My Biggest Appalachian Trail Gear Regrets
Personally, I don’t subscribe to the belief that I need to admit when I’m “wrong” or “make mistakes.” But fortunately for us, Saoirse “Story” Ibargüen is a better person than I. She made an entire video about her biggest gear regrets from her 2018 Appalachian thru-hike so we can learn from her mistakes. Below is a roundup of gear she didn’t need to bring and what she absolutely wishes she had while out on the AT.
A somewhat controversial first pick, but Story recommends leaving the physical journal at home. She found that at the beginning of her hike, her fingers were too frozen to even hold a pen and that taking notes on her phone worked just as well as in a physical journal. She ended up sending her journal home and saving herself the extra ounces that every hiker knows add up over time.
2. Non-Waterproof Gloves
While a good chunk of AT thru-hikes take place in the summer amidst terrible humidity and heat, the beginning and end of hikes require cold-weather gear for less-than-balmy conditions. Story recommends buying warm and waterproof gloves that can withstand freezing conditions at night and rain during the day. She started out with non-waterproof gloves and had to swap them out when she couldn’t feel her fingers when she reached camp at night.
3. No Puffy Jacket
Same as with waterproof gloves, a puffy jacket is a must for the colder months. Story saw almost every other hiker wearing one at the beginning of her hike, and looking back, she wishes she had participated in that trend. Puffy jackets are lightweight and can help avoid the need to layer on all your clothes at night to stop shivering.
When buying a sleeping bag, definitely look for one that can handle sub-freezing temperatures. The weight saved when choosing a 40-degree vs. a 21-degree sleeping bag is not worth the shivering and poor night’s sleep. Story’s quilt served her well in the summer months but left her miserable in March and September.
5. One-Pound Camp Shoes
Everyone loves a pair of Tevas, but Story decided that hers weren’t worth the extra pound they added to her pack. She figured she’d rather focus on whittling down her pack’s weight than prioritize extra comfort at camp. She ended up sending her Tevas home and didn’t regret that choice for a second.
While Story loves the Sawyer Squeeze system, she recommends putting the filter on a Platypus reservoir rather than using the Sawyer Squeeze Pouch. She endured a lot of splitting along the seams before she swapped out for a sturdier bag. But knowing what she does now, she’d avoid the pouch altogether and just start out with a Platypus bladder.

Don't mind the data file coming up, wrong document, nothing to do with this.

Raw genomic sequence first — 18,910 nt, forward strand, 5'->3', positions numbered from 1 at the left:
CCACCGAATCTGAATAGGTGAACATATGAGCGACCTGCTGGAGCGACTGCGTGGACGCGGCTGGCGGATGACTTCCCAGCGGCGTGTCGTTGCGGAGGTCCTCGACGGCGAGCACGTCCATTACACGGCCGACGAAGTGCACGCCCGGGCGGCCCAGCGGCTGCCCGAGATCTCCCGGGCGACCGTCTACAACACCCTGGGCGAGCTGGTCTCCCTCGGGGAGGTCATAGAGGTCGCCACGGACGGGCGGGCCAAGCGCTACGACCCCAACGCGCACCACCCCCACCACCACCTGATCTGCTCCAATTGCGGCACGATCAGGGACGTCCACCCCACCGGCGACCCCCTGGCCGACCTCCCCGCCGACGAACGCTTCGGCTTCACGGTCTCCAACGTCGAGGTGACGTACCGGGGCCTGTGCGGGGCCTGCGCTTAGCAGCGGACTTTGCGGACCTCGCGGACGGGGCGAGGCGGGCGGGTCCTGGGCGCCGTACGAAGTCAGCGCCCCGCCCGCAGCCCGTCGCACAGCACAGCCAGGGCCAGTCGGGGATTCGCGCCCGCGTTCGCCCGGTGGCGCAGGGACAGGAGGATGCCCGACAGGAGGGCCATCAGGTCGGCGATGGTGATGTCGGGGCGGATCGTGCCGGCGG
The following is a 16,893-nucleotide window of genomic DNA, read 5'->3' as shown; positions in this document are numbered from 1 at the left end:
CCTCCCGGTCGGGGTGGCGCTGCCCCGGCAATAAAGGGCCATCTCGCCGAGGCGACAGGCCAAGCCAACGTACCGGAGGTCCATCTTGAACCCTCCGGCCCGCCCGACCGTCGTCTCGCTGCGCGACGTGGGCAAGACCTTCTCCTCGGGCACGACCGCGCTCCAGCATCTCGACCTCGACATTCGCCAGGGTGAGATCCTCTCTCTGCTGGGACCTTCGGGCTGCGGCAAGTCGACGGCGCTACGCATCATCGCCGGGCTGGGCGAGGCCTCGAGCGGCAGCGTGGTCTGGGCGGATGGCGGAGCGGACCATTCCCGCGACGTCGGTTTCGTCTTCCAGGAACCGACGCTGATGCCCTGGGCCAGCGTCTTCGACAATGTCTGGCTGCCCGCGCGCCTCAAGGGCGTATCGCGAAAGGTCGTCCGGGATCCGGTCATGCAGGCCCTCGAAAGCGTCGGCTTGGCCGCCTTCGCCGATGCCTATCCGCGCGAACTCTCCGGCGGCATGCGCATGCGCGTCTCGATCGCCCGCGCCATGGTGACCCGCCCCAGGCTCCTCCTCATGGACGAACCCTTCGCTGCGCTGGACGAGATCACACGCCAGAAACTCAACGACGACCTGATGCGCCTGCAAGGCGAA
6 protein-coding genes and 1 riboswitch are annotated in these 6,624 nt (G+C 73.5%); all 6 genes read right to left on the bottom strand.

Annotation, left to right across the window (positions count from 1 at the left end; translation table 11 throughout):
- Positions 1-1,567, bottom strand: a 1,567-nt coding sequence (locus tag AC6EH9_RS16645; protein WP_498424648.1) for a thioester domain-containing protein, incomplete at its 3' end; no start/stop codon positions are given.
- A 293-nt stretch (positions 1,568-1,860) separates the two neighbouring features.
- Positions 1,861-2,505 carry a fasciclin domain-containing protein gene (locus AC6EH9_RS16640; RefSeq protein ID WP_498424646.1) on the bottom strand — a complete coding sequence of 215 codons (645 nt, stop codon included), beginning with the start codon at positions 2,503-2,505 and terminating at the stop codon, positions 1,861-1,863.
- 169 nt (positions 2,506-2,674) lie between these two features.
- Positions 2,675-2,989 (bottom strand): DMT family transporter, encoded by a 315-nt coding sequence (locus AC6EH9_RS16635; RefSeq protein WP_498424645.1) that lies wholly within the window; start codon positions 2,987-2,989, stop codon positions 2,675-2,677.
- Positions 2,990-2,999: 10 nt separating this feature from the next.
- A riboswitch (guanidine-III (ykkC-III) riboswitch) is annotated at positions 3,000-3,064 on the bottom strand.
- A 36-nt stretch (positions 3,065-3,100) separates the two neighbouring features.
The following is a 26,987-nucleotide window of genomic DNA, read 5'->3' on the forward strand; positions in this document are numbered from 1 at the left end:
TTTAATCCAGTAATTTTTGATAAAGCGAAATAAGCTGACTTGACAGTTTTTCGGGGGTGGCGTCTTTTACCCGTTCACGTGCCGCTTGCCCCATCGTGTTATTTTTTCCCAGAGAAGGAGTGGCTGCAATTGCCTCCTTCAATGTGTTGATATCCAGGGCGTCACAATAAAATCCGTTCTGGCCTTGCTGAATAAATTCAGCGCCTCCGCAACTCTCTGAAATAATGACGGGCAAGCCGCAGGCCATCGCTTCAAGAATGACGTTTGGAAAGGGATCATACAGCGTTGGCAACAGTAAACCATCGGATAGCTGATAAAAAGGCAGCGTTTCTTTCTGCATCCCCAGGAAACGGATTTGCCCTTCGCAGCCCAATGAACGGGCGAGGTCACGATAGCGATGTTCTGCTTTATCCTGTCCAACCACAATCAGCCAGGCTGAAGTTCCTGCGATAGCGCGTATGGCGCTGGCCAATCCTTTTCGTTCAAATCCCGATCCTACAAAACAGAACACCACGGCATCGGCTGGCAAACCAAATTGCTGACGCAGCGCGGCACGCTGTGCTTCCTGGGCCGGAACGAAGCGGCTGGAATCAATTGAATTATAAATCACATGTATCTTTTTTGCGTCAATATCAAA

7. Stuffable Pillow
While pillows are great for shorter hikes, they probably aren’t worth the weight for a longer thru-hike. A stuffable pillow uses clothes to create the pillow-shape, but the same can be created from the clothing bag already in your pack. Just put that under your head for a comfortable night’s sleep.
Choosing a pack is always a balancing act between weight, size, and what feels comfortable over miles of mountainous terrain. Sixty or 65 L is generally the upper limit for pack sizes on AT hikes. Anything larger indicates that you’re probably hauling items you don’t need and unnecessarily weighing yourself down.
9. No Pee Rag
It’s really important to keep clean on the trail, and a pee rag is a helpful tool to keep dry and avoid nasty rashes and infections. Story started out using a bit of micro-fiber cloth but found that pee rags are much better suited and designed for the explicit purpose of drying up after peeing. She swapped her cloth out for a pee rag at the nearest outfitter and immediately felt much more comfortable.
10. Period Underwear
While Story loves period underwear for her life off the trail, she doesn’t recommend using them on a thru-hike. They require users to wash them frequently, and that’s definitely a problem on the AT when you only stop in trail towns every 4-5 days. A lot of hikers recommend using tampons instead, which don’t add much weight to your pack and are easy to pack out after use.
Prepping for the AT but not sure where to start? Check out The Trek’s extensive AT gear list for inspiration.
When making your gear choices, remember that while on the AT, it’s easy enough to swap out or send home gear you don’t like as you find what works for you. Definitely take into account what past hikers recommend, but don’t be afraid to hike your own hike and change your mind about what works best for you along the way.
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